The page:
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8/27/02 - Miami Herald
Crowds turn out to snag forms for
By Nicole White
The lines wrapped around one of Miami
Beach's libraries for several blocks: Women with children in strollers,
a homeless man with a shopping cart overflowing with his possessions,
elderly people resting on folding chairs, all hoping to find affordable
For the first time in four years, the Miami
Beach Housing Authority was accepting applications this week. But of
the thousands lined up Monday -- and thousands more are expected today
and Wednesday -- few will find themselves in affordable housing any
JoNel Newman, an attorney with Florida
Legal Services, said the lines represent one of South Florida's best
kept secrets -- a chronic shortage of affordable housing for residents.
is a huge population here, and the population is growing all the time.
Nobody is developing affordable housing,'' Newman said. ``In fact,
there are more incentives to eliminate public housing.''
than 65,000 people are awaiting subsidized housing in Miami-Dade
County, housing experts said. On the Beach, where affordable housing is
being crowded out by luxury developments, the housing pool is in even
shorter supply because fewer landlords are willing to become part of
the Section 8 program, which gives low-income residents vouchers to
help them pay rent.
''There are a lot of people who
want to live in Miami Beach, and the reality is there is only a limited
amount of housing on the Beach,'' said Vashtye Leon, Section 8 housing
manager for the Housing Authority.
hoping to find affordable housing know their chances are slim, Newman
said they're willing to spend hours in line fueled by hope.
are desperate,'' said Newman. ``Affordable housing is one of the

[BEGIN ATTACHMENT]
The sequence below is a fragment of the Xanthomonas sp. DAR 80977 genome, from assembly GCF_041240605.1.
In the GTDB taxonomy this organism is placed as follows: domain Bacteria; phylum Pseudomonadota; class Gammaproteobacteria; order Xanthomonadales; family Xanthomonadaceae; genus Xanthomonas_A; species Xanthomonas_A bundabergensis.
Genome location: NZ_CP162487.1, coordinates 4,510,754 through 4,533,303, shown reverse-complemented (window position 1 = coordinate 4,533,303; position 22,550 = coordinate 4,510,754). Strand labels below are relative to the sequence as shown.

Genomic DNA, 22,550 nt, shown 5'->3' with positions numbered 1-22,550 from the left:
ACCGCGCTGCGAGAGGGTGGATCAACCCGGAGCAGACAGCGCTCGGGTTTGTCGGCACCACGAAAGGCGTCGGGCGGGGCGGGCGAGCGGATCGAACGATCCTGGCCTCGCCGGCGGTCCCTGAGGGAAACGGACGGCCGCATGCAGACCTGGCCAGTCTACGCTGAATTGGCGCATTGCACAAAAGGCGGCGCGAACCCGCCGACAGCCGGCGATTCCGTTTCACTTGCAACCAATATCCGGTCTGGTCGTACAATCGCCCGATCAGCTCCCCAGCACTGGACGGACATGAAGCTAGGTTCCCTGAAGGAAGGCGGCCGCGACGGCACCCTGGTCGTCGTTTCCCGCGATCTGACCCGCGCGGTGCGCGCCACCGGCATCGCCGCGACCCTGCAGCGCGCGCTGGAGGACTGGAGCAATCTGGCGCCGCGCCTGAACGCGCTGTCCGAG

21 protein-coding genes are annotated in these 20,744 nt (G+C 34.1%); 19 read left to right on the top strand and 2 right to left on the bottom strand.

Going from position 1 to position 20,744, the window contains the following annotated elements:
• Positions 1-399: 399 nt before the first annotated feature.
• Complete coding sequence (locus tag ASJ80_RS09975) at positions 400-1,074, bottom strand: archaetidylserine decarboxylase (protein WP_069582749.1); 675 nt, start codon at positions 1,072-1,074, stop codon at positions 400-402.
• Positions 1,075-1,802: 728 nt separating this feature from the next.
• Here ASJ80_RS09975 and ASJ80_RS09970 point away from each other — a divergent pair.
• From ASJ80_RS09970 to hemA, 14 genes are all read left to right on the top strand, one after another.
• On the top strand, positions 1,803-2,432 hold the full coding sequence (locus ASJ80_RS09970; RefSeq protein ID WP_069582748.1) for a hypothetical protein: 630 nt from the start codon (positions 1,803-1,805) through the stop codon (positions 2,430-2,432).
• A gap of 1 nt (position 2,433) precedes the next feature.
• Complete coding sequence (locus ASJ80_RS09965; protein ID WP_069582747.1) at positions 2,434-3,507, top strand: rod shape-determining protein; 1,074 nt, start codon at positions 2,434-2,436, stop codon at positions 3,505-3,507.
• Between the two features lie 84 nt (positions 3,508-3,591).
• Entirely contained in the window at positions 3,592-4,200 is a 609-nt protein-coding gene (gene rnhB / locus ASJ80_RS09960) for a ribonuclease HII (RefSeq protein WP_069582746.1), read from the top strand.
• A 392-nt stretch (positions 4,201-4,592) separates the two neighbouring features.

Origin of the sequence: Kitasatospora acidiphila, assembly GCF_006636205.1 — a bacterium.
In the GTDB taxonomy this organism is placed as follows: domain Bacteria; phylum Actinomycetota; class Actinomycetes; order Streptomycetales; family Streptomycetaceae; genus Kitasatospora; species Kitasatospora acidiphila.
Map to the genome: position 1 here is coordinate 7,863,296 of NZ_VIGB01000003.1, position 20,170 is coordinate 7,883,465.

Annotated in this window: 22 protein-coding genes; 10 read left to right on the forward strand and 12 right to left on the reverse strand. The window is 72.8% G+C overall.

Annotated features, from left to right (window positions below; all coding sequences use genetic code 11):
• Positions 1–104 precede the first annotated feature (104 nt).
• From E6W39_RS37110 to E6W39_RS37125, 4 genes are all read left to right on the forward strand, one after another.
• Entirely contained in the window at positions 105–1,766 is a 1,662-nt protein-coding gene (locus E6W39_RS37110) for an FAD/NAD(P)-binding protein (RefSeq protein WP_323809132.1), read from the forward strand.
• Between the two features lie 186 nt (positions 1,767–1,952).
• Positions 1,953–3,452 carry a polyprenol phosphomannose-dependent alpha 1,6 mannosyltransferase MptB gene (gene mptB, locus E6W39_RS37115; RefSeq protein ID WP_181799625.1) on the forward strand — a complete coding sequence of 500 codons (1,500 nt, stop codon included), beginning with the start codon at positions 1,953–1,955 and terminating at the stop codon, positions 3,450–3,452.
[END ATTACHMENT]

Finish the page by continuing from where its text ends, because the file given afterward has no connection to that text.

largest crisis in Dade.''
Miami resident Verneste
Bruce, who was accompanied by her two children Monday, waited four
hours before she got inside the Miami Beach Branch Public Library, 2100
Collins Ave., at 10 a.m.
Her chances of getting on
the list to qualify for housing on the Beach? Almost zero.
the 6,000 applications for housing subsidies handed out by the Miami
Beach Housing Authority on Monday, only 2,000 applicants will even make
it to the waiting list. The agency says preference will go to residents
who live and work on the Beach, those receiving educational training,
the elderly and the disabled.
It took four years for
Miami Beach to clear its last waiting list for Section 8 housing, Leon
Once applicants come in and are able to verify
that they are indeed low-income and can prove the need for housing,
they are given a voucher. But even that doesn't guarantee an affordable
place to live, because it's up to the applicant to find a landlord
willing to accept the voucher and enroll in the Section 8 program, Leon
Miami Beach, whose skyline has seen an influx
of multimillion dollar condominiums and waterfront homes, has fewer and
fewer homes for low-income families, Leon said.
Bermudez, 61, understands the odds all too well. He tried to get on the
list in 1998, but didn't make it.
``I've been here
since 8 a.m., but it was worth it. I need a place to live. What have I
got to lose?'